Raymond Weeks . . . pioneering efforts in the establishment of Veterans Day.


Birmingham, Alabama, is home to the first and longest running celebration of Veterans Day?

Thanks to a man named Raymond Weeks.

The Origins of Veterans Day

In 1921, an unknown World War I American soldier was buried in Arlington National Cemetery. This site, on a hillside overlooking the Potomac River and the city of Washington, D.C., became the focal point of reverence for America’s veterans.

Similar ceremonies occurred earlier in England and France, where an unknown soldier was buried in each nation’s highest place of honor (in England, Westminster Abbey; in France, the Arc de Triomphe). These memorial gestures all took place on November 11, giving universal recognition to the celebrated ending of World War I fighting at 11 a.m., November 11, 1918 (the 11th hour of the 11th day of the 11th month). The day became known as “Armistice Day.”

Armistice Day officially received its name in America in 1926 through a Congressional resolution. It became a national holiday 12 years later by similar Congressional action. If the idealistic hope had been realized that World War I was “the War to end all wars,” November 11 might still be called Armistice Day. But only a few years after the holiday was proclaimed, war broke out in Europe. Sixteen and one-half million Americans took part. Four hundred seven thousand of them died in service, more than 292,000 in battle.

1946 at The Pentagon: Raymond Weeks petitions
General Dwight Eisenhower to establish National Veterans Day.

Armistice Day Changed To Honor All Veterans

The first celebration using the term Veterans Day occurred in Birmingham, Alabama, in 1947. Raymond Weeks, a World War II veteran, organized “National Veterans Day,” which included a parade and other festivities, to honor all veterans. The event was held on November 11, then designated Armistice Day. Later, U.S. Representative Edward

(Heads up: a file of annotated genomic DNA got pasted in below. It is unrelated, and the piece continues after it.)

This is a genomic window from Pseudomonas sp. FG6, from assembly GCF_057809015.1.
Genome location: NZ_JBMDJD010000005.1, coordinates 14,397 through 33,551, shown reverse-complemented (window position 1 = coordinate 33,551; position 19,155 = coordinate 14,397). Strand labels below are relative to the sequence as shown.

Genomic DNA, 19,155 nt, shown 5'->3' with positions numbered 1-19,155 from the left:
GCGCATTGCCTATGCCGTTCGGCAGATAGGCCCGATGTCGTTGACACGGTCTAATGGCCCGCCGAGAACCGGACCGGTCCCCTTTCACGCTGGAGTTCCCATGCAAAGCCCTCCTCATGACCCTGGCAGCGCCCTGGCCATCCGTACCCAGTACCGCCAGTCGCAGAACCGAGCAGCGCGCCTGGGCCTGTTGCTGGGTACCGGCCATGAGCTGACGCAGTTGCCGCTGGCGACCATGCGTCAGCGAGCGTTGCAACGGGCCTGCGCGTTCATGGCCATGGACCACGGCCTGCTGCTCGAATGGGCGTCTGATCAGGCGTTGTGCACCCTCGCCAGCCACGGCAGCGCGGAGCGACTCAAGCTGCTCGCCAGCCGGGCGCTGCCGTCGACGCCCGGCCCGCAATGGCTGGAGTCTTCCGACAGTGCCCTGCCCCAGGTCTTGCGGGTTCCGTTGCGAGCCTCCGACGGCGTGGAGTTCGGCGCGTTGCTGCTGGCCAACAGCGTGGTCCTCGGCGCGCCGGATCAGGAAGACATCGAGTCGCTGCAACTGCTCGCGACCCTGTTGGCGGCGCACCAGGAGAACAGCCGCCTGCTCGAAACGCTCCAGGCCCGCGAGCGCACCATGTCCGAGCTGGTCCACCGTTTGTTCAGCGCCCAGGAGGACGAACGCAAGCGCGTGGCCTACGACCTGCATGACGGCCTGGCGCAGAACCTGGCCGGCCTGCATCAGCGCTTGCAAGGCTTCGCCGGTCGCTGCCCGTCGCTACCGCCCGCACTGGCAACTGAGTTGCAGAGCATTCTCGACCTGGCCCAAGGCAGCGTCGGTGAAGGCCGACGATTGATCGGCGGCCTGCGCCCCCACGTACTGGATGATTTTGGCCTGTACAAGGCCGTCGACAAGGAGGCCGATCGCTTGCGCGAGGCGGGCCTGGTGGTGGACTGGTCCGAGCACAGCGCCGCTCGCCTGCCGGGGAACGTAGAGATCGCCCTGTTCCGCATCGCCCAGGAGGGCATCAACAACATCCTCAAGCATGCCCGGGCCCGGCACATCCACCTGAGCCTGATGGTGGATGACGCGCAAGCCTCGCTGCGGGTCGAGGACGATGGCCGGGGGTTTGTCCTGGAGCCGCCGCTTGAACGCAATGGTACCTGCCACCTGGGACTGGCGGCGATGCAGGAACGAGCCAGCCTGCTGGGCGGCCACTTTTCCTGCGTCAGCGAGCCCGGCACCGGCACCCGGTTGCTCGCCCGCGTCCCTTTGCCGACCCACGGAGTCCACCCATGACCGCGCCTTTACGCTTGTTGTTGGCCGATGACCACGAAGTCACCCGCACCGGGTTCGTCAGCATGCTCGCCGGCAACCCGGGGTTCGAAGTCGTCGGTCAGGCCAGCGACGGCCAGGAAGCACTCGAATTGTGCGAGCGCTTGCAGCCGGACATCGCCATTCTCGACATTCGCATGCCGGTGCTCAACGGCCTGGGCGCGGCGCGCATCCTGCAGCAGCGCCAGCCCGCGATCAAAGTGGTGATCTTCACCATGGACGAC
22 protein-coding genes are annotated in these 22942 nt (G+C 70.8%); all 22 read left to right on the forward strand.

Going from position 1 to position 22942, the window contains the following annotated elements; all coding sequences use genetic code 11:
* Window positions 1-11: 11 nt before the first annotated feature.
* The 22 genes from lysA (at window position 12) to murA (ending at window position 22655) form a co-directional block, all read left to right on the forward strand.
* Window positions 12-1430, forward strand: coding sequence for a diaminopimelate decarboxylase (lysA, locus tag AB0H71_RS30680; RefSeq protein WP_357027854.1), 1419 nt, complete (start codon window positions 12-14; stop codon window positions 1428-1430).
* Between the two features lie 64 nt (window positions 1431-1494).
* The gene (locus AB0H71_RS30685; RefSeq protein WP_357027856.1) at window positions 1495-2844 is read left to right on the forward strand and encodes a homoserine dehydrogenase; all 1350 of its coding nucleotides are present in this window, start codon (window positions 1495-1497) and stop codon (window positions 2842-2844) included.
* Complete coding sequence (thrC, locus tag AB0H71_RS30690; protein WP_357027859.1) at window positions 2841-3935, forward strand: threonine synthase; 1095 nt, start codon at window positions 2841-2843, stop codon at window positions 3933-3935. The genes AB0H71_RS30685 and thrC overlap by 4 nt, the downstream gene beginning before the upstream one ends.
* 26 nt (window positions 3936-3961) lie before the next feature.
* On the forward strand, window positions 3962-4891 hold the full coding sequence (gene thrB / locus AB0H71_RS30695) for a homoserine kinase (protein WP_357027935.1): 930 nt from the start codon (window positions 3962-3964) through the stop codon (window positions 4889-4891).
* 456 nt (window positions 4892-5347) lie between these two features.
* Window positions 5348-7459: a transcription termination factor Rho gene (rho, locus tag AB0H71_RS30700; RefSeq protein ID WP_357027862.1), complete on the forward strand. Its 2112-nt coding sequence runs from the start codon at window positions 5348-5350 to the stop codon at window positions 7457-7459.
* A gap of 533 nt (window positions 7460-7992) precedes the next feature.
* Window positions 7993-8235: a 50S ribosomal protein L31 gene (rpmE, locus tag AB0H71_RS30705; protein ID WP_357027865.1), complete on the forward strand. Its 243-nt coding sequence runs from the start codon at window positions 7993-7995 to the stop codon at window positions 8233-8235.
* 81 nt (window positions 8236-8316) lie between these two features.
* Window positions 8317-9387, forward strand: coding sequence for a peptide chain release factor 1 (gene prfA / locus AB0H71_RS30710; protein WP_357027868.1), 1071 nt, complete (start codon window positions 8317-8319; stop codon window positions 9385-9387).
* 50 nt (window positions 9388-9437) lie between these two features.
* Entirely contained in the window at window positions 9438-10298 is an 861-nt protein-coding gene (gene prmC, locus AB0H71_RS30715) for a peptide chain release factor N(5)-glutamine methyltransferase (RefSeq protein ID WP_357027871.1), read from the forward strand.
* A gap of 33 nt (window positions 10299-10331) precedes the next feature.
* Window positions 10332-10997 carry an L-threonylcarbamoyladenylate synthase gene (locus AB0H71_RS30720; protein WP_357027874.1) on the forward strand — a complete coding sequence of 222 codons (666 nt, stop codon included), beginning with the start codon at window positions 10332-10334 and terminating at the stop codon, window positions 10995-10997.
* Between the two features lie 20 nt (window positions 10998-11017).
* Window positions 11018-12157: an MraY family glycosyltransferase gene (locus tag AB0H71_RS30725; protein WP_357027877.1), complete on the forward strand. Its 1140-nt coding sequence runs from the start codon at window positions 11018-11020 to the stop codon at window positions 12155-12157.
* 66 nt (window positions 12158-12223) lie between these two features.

Rees of Kansas proposed a bill that would change Armistice Day to Veterans Day. In 1954, Congress passed the bill that President Eisenhower signed proclaiming November 11 as Veterans Day. Raymond Weeks received the Presidential Citizens Medal from President Reagan in November 1982. Weeks’ local parade and ceremonies are now an annual event celebrated nationwide.

On Memorial Day 1958, two more unidentified American war dead were brought from overseas and interred in the plaza beside the unknown soldier of World War I. One was killed in World War II, the other in the Korean War. In 1984, an unknown serviceman from the Vietnam War was placed alongside the others. The remains from Vietnam were exhumed May 14, 1998, identified as Air Force 1st Lt. Michael Joseph Blassie, and removed for burial. To honor these men, symbolic of all Americans who gave their lives in all wars, an Army honor guard, the 3rd U.S. Infantry (The Old Guard), keeps day and night vigil.

A law passed in 1968 changed the national commemoration of Veterans Day to the fourth Monday in October. It soon became apparent, however, that November 11 was a date of historic significance to many Americans. Therefore, in 1978 Congress returned the observance to its traditional date.

National Ceremonies Held at Arlington National Cemetery

The focal point for official, national ceremonies for Veterans Day continues to be the memorial amphitheater built around the Tomb of the Unknowns. At 11 a.m. on November 11, a combined color guard representing all military services executes “Present Arms” at the tomb. The nation’s tribute to its war dead is symbolized by the laying of a presidential wreath. The bugler plays “taps.” The rest of the ceremony takes place in the amphitheater.